The market isn't always rational, and that could be good news for forward-thinking investors. If the market assigns a low value to a stock based on short-term factors, that provides a hot opportunity for investors to get a low price on a stock that might have huge growth potential.
We asked three Motley Fool contributors which beaten-down stocks they see as having great growth prospects to give you some ideas, and Peloton Interactive (PTON 13.00%), Stitch Fix (SFIX -0.79%), and Roku (ROKU 1.59%) all made the cut.
Leading the connected fitness revolution
Jennifer Saibil (Peloton Interactive): Peloton stock has had a quite a ride since debuting on the stock market in late 2019. That's because the relatively unknown and niche company exploded while people stayed home in the early stages of the COVID-19 pandemic.
Revenue increased triple-digits for the first four quarters of the pandemic, and the company had a hard time keeping up with demand. Supply issues coupled with surging demand meant that buyers have had to wait months to get a bike. Sales were still strong in the fourth fiscal quarter ended June 30, but they decelerated to a 54% increase.
Prior to the pandemic, growth was also beginning to slow. The question now is whether it will revert to those trends, or if the landscape has sufficiently changed to keep Peloton at the forefront of home fitness. Management is making moves to energize growth in the post-restriction climate, such as acquisitions and rollouts in new regions. Most recently, it said it would cut the price of its original connected fitness bike by $400 to $1,495 to widen its market and make up for some of what will be lost revenue due to otherwise slowing demand.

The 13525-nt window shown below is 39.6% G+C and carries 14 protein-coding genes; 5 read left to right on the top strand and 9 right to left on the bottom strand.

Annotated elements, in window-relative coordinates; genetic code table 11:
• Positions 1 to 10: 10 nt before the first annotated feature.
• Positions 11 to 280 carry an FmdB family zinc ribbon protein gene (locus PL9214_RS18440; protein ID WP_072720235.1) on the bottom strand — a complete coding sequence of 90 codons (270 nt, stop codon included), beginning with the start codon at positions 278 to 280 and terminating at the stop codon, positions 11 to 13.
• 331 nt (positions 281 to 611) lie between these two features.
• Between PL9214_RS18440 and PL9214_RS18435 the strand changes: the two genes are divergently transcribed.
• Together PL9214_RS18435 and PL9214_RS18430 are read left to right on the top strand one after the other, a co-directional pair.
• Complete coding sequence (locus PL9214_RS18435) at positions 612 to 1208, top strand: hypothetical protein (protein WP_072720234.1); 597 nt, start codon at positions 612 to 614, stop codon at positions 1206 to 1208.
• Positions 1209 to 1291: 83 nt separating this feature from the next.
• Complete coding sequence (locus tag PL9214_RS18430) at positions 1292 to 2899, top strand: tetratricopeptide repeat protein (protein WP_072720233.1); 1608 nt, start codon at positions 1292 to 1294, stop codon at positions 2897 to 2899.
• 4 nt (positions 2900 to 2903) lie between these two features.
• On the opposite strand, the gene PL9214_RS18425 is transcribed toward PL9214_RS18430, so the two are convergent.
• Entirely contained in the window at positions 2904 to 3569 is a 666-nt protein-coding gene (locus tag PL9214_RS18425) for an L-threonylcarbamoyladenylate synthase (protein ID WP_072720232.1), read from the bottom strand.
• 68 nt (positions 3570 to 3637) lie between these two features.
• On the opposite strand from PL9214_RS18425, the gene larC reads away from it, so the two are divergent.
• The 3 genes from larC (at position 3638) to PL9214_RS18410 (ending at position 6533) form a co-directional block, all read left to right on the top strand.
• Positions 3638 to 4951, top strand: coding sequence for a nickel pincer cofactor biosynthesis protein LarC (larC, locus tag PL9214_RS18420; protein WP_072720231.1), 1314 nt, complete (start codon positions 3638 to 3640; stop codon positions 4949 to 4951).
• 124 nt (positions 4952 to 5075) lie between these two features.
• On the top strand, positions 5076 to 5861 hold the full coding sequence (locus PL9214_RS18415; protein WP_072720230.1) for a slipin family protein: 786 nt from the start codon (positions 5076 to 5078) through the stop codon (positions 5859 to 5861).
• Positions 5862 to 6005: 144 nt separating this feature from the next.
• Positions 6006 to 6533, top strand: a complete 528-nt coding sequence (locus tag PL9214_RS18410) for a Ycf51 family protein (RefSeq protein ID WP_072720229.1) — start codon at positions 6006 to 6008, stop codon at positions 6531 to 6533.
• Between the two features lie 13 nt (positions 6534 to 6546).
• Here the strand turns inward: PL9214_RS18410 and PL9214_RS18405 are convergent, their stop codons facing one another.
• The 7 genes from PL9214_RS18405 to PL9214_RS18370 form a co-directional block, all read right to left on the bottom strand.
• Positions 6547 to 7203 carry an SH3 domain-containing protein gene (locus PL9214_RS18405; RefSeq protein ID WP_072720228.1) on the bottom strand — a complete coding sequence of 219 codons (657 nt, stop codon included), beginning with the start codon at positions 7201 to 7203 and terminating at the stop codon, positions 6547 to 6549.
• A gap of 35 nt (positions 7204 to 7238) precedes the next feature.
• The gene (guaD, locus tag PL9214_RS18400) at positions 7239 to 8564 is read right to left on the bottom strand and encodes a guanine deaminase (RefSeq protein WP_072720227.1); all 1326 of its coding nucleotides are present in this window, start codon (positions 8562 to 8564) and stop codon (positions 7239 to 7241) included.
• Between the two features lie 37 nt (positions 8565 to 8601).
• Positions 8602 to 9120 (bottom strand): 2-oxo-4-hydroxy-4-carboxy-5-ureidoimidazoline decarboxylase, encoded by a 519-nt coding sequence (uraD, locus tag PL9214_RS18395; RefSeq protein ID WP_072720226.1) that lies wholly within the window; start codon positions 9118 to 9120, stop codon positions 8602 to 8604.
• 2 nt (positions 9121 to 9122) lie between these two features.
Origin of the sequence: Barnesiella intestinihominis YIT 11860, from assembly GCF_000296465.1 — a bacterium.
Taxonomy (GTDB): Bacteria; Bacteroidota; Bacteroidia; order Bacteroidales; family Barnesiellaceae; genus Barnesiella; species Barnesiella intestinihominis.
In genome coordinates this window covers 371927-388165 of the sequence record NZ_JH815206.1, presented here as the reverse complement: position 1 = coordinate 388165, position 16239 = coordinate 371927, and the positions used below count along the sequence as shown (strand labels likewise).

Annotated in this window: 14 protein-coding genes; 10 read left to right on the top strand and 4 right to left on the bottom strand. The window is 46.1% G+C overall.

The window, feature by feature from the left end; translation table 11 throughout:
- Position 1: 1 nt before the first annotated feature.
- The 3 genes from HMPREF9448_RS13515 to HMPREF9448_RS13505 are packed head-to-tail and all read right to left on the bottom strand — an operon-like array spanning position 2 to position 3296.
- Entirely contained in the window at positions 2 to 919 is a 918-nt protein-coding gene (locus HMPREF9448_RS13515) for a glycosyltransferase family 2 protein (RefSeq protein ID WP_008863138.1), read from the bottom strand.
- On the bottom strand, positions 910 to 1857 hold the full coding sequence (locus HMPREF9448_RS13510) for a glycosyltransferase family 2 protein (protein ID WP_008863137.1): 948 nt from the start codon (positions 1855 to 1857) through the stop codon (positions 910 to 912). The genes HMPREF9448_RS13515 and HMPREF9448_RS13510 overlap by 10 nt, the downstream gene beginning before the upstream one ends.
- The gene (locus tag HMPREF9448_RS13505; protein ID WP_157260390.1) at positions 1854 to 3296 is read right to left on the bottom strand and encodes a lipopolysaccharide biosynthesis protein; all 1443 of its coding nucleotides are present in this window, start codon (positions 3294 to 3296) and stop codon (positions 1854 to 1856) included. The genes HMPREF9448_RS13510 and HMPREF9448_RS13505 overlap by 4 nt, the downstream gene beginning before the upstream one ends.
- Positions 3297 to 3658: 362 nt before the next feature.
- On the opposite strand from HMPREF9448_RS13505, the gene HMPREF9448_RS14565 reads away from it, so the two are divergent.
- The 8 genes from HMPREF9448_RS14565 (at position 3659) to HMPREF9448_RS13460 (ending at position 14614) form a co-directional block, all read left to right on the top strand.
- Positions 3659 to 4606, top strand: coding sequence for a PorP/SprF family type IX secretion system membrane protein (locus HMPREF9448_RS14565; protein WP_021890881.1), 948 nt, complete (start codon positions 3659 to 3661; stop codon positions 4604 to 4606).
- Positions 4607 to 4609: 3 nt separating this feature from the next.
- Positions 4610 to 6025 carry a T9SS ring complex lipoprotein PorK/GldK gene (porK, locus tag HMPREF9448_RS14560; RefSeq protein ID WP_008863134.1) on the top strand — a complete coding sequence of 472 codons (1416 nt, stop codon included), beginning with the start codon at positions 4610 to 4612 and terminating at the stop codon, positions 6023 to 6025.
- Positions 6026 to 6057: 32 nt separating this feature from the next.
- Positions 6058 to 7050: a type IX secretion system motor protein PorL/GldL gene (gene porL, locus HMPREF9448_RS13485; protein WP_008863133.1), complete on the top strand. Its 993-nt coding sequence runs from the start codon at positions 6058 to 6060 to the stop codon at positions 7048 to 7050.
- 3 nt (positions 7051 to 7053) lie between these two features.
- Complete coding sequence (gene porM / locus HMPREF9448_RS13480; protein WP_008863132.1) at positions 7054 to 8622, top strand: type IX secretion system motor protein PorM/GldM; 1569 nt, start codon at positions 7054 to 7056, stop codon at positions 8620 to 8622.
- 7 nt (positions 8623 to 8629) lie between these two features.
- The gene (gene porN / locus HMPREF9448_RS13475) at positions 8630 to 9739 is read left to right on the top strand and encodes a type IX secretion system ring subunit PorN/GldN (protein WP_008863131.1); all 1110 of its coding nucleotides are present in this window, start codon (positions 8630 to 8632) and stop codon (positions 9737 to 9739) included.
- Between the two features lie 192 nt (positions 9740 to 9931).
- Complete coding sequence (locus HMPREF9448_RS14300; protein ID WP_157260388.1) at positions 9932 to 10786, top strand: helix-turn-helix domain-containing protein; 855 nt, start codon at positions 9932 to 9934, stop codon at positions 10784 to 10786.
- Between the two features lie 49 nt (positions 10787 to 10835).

It remains to be seen how well that will work with the overall strategy. In the meantime, the market is not reacting kindly to Peloton's forward outlook, which is guiding for a mere 5% revenue growth in the first quarter. After a 400% run-up in 2020, the stock is down 33% year to date.
Of course, you wouldn't expect Peloton to keep up its outstanding growth while people head out again, and a revenue increase after such high growth means Peloton is in a better place than the market reflects. One promising metric is connected fitness memberships, which increased 114% year over year in Q4 to 2.3 million. Peloton's strategy is to engage these customers and provide lifetime value, solidifying its place as a leader in not only connected fitness, but fitness overall.
Although you can expect volatility, Peloton should ultimately demonstrate lasting growth and provide gains for investors.
Data science and apparel is a powerful combo
John Ballard (Stitch Fix): Stitch Fix combines data science and a human touch to deliver a personalized apparel styling service to a growing base of 4.1 million active clients. It was regularly posting revenue growth of more than 20% per year before the pandemic through calendar 2019 and could be a timely stock to buy ahead of its next earnings report on Sept. 21.